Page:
A round table talk where three IPAF Chair of judges discuss the prize.
25 April 2012
Q: The IPAF panels are usually constituted of members of different backgrounds: academics, critics, novelists, with different views of the function , the techniques, the aesthetics of a novel. How did you manage to agree on a common ground on which to base your assessment of the competing novels ?
Fadhil al-Azzawi: There’s no set formula for what a good novel is like. Had there been one, everybody would have learned it and written perfect novels. But there are general criteria: the beauty of the language, the richness of the topic, such general things. But these are all subject to the critics’ and readers’ subjective views; no absolute criteria exist. And even the taste of any reader or critic can change with time. Besides, there have always been new trends in novel writing, with new features. As for IPAF panels, I believe they should represent the diversity of the reading public, they should vary in their views, and this is healthy. What really matters is to have discussions about the novels and establish a common ground through those discussions.
Georges Tarabichi: Differences are inevitable . In his encyclopedic work, "Aesthetics", the German philosopher Hegel sets a number of different conditions for what is beautiful, but fails to define “beauty”, because once “beauty” is defined it loses its essence and function. This applies to novels. No two novels can be identical, a novel is like a human being, each one is unique. As for critics, they are like narrators of Hadeeth (sayings of prophet Mohamed). When asked how they could tell the authentic “hadeeth” from the fake one they used to say “like a money changer can tell the good dirham from the fake by touching it using their experience in the subject matter”, and this is what a good critic does; they depend on their experience and sense for good literature.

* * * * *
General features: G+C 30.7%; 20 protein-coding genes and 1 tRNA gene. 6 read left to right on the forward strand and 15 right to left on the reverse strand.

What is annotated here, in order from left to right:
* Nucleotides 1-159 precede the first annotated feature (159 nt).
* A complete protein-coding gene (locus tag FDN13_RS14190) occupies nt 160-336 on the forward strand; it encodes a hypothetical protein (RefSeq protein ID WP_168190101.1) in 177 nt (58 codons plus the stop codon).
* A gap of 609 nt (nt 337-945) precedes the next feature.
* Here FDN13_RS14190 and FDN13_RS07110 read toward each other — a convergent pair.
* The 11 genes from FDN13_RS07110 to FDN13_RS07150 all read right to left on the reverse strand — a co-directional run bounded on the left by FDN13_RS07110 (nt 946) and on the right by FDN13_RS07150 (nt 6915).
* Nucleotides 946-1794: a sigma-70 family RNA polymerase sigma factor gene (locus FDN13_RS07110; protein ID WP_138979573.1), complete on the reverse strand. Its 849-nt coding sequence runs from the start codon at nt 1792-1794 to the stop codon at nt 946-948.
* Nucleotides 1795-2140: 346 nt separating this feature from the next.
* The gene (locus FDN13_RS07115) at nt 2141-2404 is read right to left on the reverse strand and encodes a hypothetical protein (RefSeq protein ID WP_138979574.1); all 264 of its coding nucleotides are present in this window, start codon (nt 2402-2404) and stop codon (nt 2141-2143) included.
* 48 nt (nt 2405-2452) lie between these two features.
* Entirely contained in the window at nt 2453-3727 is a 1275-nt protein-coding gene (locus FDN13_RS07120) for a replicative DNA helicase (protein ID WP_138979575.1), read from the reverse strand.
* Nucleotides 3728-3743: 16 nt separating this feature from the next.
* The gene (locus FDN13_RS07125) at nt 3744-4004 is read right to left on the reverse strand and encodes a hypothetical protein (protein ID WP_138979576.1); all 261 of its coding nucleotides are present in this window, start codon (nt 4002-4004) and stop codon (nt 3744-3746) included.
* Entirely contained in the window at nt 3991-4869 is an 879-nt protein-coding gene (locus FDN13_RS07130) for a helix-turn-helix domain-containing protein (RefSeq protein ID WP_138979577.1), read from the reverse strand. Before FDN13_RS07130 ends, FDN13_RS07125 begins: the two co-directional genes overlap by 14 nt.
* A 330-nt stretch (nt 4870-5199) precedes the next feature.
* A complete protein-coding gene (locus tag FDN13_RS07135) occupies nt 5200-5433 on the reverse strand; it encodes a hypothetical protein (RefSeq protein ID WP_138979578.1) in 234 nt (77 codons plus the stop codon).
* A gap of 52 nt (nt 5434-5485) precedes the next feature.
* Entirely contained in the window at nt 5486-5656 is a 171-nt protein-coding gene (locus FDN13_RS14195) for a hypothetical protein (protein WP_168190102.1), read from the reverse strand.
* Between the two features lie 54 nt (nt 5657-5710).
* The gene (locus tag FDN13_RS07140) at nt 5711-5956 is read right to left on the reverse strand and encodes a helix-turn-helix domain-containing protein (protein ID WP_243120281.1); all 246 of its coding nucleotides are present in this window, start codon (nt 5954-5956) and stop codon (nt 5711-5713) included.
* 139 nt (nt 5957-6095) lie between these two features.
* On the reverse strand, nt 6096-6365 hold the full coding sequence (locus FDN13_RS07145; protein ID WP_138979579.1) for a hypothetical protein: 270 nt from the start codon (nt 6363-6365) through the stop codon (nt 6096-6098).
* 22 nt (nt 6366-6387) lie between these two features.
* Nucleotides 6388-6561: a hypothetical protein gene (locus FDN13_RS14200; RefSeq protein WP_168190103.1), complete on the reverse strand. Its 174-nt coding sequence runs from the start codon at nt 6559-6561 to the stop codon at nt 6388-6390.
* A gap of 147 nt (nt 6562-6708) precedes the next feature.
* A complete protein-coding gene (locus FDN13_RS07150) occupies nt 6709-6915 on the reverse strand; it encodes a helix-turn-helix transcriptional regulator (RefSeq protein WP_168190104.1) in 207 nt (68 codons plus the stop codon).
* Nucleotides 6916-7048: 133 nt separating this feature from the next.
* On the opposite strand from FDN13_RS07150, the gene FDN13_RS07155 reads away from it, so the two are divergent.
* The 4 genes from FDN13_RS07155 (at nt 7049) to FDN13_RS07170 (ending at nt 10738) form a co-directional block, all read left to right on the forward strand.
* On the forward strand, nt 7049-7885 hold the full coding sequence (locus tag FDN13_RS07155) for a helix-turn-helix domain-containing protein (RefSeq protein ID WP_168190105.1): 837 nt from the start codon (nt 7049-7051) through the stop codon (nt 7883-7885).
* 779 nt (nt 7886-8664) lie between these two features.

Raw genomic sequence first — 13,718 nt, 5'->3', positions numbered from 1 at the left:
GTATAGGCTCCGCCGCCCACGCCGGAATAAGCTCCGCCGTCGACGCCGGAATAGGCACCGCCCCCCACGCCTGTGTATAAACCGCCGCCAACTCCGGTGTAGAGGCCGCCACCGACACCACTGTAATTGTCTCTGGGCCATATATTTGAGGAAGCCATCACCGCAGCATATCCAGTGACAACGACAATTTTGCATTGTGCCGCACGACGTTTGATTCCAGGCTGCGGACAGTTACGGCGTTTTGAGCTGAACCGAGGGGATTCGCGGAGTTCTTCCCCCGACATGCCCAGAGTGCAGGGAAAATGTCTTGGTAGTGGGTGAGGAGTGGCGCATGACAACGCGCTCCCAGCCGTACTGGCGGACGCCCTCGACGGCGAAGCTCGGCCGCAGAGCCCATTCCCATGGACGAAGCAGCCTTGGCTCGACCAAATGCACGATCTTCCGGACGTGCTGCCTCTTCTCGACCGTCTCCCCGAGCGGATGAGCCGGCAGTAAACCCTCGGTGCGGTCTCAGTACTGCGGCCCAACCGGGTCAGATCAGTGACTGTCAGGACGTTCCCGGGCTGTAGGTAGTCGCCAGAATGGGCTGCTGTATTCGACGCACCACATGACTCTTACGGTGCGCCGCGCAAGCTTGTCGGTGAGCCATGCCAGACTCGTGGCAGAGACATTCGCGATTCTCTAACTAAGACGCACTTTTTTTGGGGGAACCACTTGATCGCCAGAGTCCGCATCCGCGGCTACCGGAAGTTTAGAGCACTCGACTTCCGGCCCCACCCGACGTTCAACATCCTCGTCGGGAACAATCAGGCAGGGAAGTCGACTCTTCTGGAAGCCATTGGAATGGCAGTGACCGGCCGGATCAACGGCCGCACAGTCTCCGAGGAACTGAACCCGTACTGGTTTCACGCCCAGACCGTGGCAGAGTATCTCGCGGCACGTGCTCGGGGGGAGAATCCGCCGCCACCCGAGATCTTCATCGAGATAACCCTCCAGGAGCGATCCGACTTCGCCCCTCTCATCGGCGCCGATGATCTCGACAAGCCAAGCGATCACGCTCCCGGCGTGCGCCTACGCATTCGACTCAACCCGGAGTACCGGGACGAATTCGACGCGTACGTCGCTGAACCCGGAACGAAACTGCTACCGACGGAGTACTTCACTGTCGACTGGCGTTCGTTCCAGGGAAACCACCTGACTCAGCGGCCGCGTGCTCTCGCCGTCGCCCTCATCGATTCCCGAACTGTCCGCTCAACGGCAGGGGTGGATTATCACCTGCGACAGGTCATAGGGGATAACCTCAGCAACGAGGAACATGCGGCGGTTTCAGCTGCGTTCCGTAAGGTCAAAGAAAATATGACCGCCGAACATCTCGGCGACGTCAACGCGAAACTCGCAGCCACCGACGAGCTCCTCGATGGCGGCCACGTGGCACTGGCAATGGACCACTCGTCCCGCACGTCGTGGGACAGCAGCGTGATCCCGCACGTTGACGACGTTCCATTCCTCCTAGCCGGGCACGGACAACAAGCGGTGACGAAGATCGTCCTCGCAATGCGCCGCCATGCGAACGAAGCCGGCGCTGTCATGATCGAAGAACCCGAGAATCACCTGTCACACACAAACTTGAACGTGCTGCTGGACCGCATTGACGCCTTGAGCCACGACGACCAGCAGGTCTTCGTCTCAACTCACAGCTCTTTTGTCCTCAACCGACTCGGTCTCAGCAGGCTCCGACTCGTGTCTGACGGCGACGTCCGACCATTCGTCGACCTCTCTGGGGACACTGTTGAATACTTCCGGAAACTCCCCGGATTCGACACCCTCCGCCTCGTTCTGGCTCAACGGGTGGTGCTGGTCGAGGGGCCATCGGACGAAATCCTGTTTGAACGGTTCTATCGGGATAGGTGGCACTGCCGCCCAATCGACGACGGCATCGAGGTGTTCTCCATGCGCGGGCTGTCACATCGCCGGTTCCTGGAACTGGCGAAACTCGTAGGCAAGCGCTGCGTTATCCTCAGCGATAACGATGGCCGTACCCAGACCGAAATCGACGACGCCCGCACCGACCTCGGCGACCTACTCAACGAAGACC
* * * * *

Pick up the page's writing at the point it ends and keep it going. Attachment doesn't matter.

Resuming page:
Taleb Alrefai: I agree with my colleagues that the diversity of the backgrounds from which the judges come enriches the process of assessment. Every panel consists of a number of experienced critics using their diverse knowledge to pick up the best novels. We have no specific criteria, but there are general principles, like the language quality, the skill of developing drama, these reflect a specific value. Panels look for distinguished novels, sometimes the judges disagree, and sometimes they can establish a common ground. In my panel we managed to set some common principles, but this is not compulsory, because at the end of the day a professional discussion is inevitable and should be able to settle any differences.
Q: You mentioned that it’s hard to have a specific definition of a good novel, and what makes your job even harder is that the winning novel is usually translated into European languages. When you set your own basis of assessment, whom do you have in mind, the Arab or the Western reader, since they have different approaches to the novels?